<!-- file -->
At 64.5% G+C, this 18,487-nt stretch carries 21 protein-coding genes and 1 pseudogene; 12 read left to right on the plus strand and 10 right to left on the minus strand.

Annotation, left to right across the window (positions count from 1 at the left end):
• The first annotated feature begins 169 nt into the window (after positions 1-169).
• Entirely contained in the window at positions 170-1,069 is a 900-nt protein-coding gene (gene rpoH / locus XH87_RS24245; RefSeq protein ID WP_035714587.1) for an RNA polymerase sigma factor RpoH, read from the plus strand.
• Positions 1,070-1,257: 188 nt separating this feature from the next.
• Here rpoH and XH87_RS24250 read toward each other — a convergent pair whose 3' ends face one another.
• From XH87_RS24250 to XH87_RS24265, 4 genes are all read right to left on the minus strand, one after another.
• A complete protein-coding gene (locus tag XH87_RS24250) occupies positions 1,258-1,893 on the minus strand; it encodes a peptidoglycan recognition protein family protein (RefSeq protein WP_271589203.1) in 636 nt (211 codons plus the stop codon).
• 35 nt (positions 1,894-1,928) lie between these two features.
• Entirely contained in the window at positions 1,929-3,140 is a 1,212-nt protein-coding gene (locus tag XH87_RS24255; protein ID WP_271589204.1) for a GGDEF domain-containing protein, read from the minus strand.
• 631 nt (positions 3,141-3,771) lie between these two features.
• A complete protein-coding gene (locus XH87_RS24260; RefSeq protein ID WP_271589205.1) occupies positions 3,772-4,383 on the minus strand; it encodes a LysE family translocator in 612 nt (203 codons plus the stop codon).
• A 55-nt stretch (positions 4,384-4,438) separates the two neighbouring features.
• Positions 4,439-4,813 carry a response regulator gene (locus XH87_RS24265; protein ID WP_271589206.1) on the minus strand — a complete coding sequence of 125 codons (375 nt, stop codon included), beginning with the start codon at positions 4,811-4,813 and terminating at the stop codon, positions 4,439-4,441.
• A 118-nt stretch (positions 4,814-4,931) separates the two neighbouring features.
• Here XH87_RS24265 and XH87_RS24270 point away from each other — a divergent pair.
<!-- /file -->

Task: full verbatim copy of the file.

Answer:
At 64.5% G+C, this 18,487-nt stretch carries 21 protein-coding genes and 1 pseudogene; 12 read left to right on the plus strand and 10 right to left on the minus strand.

Annotation, left to right across the window (positions count from 1 at the left end):
• The first annotated feature begins 169 nt into the window (after positions 1-169).
• Entirely contained in the window at positions 170-1,069 is a 900-nt protein-coding gene (gene rpoH / locus XH87_RS24245; RefSeq protein ID WP_035714587.1) for an RNA polymerase sigma factor RpoH, read from the plus strand.
• Positions 1,070-1,257: 188 nt separating this feature from the next.
• Here rpoH and XH87_RS24250 read toward each other — a convergent pair whose 3' ends face one another.
• From XH87_RS24250 to XH87_RS24265, 4 genes are all read right to left on the minus strand, one after another.
• A complete protein-coding gene (locus tag XH87_RS24250) occupies positions 1,258-1,893 on the minus strand; it encodes a peptidoglycan recognition protein family protein (RefSeq protein WP_271589203.1) in 636 nt (211 codons plus the stop codon).
• 35 nt (positions 1,894-1,928) lie between these two features.
• Entirely contained in the window at positions 1,929-3,140 is a 1,212-nt protein-coding gene (locus tag XH87_RS24255; protein ID WP_271589204.1) for a GGDEF domain-containing protein, read from the minus strand.
• 631 nt (positions 3,141-3,771) lie between these two features.
• A complete protein-coding gene (locus XH87_RS24260; RefSeq protein ID WP_271589205.1) occupies positions 3,772-4,383 on the minus strand; it encodes a LysE family translocator in 612 nt (203 codons plus the stop codon).
• A 55-nt stretch (positions 4,384-4,438) separates the two neighbouring features.
• Positions 4,439-4,813 carry a response regulator gene (locus XH87_RS24265; protein ID WP_271589206.1) on the minus strand — a complete coding sequence of 125 codons (375 nt, stop codon included), beginning with the start codon at positions 4,811-4,813 and terminating at the stop codon, positions 4,439-4,441.
• A 118-nt stretch (positions 4,814-4,931) separates the two neighbouring features.
• Here XH87_RS24265 and XH87_RS24270 point away from each other — a divergent pair.